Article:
It's where you go for seeds and plants and all things local or close-to-local
 as in Alabama.  Try the goat's milk lotion and soaps
 and the Marion Junction honey. There's a barrel of raw peanuts and pecans,
 shelves stocked with jellies and jams and Rachel's Cinnamon Rolls.
 There are T-shirts and cotton kitchen towels, country signs
 and sacks of biscuit mix. And just a whole lot more! 

Linking to Signs, Signs

Friday, February 10, 2017

Lunch at the Library with Thom Gossom Jr.

Who knew of the social isolation and great cultural divide
 experienced by Auburn University's first black athletes?

Heroes on the field but loners on the campus?

Certainly not me! But I was there during some of those years 
and discovered Thursday that I even graduated Auburn on the same day
 as Thom Gossom Jr. At AU, he was a walk-on football player 
who achieved scholarship status and made first string.
 And he became the first black athlete to graduate that university,
 a feat he attributes to his parents' insistence for a solid undergraduate education.
As February's featured author at Selma's Lunch at the Library series, Gossom
 reminisced about his days as a reluctant pioneer of integration in the New South.
 He went on to a brief career in the NFL followed by public relations, acting
  and writing. The Birmingham native appeared in such television shows
 as "Boston Legal," "In the Heat of the Night" and "NYPD Blue." 
There were also a few films. 

But yesterday, his amiable personality connected with a full house
 as he mostly focused on football and how he finally made amends
 with the emotions that threatened to throw him off course during his his younger
 years. Gossom signed copies of  his autobiography,
 "Walk-On" along with his "Slice of Life" short story collections. 


Thursday, February 9, 2017

Sign for the Times

New Hope Apostolic Church in Selma offers some advice
 for the contentious change in U.S. administration. 

Linking to Signs, Signs


Wednesday, February 8, 2017


"Budded on Earth to Bloom in Heaven" reads the epithet for little Margaret Nell.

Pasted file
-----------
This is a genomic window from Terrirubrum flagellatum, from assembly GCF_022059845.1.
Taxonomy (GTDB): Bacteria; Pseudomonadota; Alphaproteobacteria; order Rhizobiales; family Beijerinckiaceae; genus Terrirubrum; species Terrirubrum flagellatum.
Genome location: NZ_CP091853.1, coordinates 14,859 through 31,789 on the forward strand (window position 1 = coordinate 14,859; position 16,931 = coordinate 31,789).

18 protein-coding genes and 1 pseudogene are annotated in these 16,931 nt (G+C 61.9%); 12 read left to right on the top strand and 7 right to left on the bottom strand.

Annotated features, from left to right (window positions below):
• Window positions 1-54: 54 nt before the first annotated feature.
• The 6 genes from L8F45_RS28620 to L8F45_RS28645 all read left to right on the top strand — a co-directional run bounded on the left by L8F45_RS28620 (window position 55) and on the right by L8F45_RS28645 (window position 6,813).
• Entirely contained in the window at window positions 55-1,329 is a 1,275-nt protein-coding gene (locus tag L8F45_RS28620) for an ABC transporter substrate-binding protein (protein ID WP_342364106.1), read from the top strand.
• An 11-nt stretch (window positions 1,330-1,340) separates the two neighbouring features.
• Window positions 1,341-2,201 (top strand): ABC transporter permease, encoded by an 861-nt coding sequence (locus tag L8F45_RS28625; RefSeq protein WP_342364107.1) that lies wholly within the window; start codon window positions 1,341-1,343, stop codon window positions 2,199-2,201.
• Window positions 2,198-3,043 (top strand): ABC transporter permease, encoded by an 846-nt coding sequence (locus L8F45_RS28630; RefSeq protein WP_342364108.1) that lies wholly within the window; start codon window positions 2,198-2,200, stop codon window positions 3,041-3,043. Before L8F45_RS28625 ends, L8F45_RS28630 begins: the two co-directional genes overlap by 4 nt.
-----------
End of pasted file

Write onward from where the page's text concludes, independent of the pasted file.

The many graves of children in Old Live Oak Cemetery reminds us how fragile life
 is and certainly once was for the very young. 

Tuesday, February 7, 2017

Season for Mardis Gras

Fat Tuesday isn't until Feb. 28, but the Mardis Gras celebrations down south
 in Mobile begin this weekend. And while Selma isn't particularly known
 for this event, there are a few places around here that decorate.
 These homeowners have quite the colorful touch!

Linking to Our World Tuesday

Monday, February 6, 2017

Dance of the Daffodils

In the words of William Wordsworth, I do believe these daffodils
 are "tossing their heads in sprightly dance!"

No matter how bare the branches or how gray the sky,
 we can always count on February daffodils to remind us
 that the groundhog was wrong!

Friday, February 3, 2017

At the Top

Selma has enjoyed blue skies, flowering Japanese Magnolia
 and spring temperatures this past week, and here is a peek
 at the top of Sturdivant Hall. What a magnificent view 
that must be looking down! The antebellum Greek Revival house
 museum is located in Old Town Selma. 

Linking to Skywatch Friday

Thursday, February 2, 2017

The Doctor's Office

This 1800's McKinnon-Riggs doctor's office in Heritage Village preserves
 not only the building but medical equipment and furnishings.
 It will be open during Selma's Historic Pilgrimage March 17-18.
 The office was moved in 1981 from Pleasant Hill to property 
owned by the Selma-Dallas County Historic Preservation Society
 and is located near Sturdivant Hall.

 The light in front was an original on the Edmund Pettus Bridge 
and used from 1940 until about 1960.  


Wednesday, February 1, 2017

City Daily Photo Theme Day (LOVING LIFE)

The tractor parade at the Orrville Tractor Show always attracts a crowd,
 and this driver and the onlookers are loving it! The tractor show is held
 in November, but I held this photo over for the "LOVING LIFE" Theme Day 
at City Daily Photo blogs. 

Linking to City Daily Photo Blogs February Theme Day